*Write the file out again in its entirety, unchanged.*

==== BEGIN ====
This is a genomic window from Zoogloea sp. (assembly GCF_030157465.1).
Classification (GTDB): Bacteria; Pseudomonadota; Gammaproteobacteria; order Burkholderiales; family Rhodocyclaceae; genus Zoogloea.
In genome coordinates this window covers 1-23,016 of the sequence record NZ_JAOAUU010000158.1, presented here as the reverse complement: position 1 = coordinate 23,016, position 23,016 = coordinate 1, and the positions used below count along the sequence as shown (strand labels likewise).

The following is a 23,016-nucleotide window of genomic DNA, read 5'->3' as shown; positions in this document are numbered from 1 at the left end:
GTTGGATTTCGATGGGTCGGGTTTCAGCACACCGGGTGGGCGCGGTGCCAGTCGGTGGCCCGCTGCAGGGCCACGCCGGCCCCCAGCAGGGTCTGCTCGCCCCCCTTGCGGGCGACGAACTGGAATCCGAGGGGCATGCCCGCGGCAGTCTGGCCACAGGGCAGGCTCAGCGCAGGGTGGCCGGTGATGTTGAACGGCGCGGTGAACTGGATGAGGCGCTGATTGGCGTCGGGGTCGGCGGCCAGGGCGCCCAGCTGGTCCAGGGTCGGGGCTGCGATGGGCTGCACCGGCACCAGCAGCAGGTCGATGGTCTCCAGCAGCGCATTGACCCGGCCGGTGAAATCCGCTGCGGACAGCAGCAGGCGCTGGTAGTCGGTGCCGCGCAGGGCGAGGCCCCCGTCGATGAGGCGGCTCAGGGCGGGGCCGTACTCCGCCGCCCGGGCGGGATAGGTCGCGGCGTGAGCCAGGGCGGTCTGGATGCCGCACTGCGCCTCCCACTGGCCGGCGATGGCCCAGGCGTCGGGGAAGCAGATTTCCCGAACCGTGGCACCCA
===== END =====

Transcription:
This is a genomic window from Zoogloea sp. (assembly GCF_030157465.1).
Classification (GTDB): Bacteria; Pseudomonadota; Gammaproteobacteria; order Burkholderiales; family Rhodocyclaceae; genus Zoogloea.
In genome coordinates this window covers 1-23,016 of the sequence record NZ_JAOAUU010000158.1, presented here as the reverse complement: position 1 = coordinate 23,016, position 23,016 = coordinate 1, and the positions used below count along the sequence as shown (strand labels likewise).

The following is a 23,016-nucleotide window of genomic DNA, read 5'->3' as shown; positions in this document are numbered from 1 at the left end:
GTTGGATTTCGATGGGTCGGGTTTCAGCACACCGGGTGGGCGCGGTGCCAGTCGGTGGCCCGCTGCAGGGCCACGCCGGCCCCCAGCAGGGTCTGCTCGCCCCCCTTGCGGGCGACGAACTGGAATCCGAGGGGCATGCCCGCGGCAGTCTGGCCACAGGGCAGGCTCAGCGCAGGGTGGCCGGTGATGTTGAACGGCGCGGTGAACTGGATGAGGCGCTGATTGGCGTCGGGGTCGGCGGCCAGGGCGCCCAGCTGGTCCAGGGTCGGGGCTGCGATGGGCTGCACCGGCACCAGCAGCAGGTCGATGGTCTCCAGCAGCGCATTGACCCGGCCGGTGAAATCCGCTGCGGACAGCAGCAGGCGCTGGTAGTCGGTGCCGCGCAGGGCGAGGCCCCCGTCGATGAGGCGGCTCAGGGCGGGGCCGTACTCCGCCGCCCGGGCGGGATAGGTCGCGGCGTGAGCCAGGGCGGTCTGGATGCCGCACTGCGCCTCCCACTGGCCGGCGATGGCCCAGGCGTCGGGGAAGCAGATTTCCCGAACCGTGGCACCCA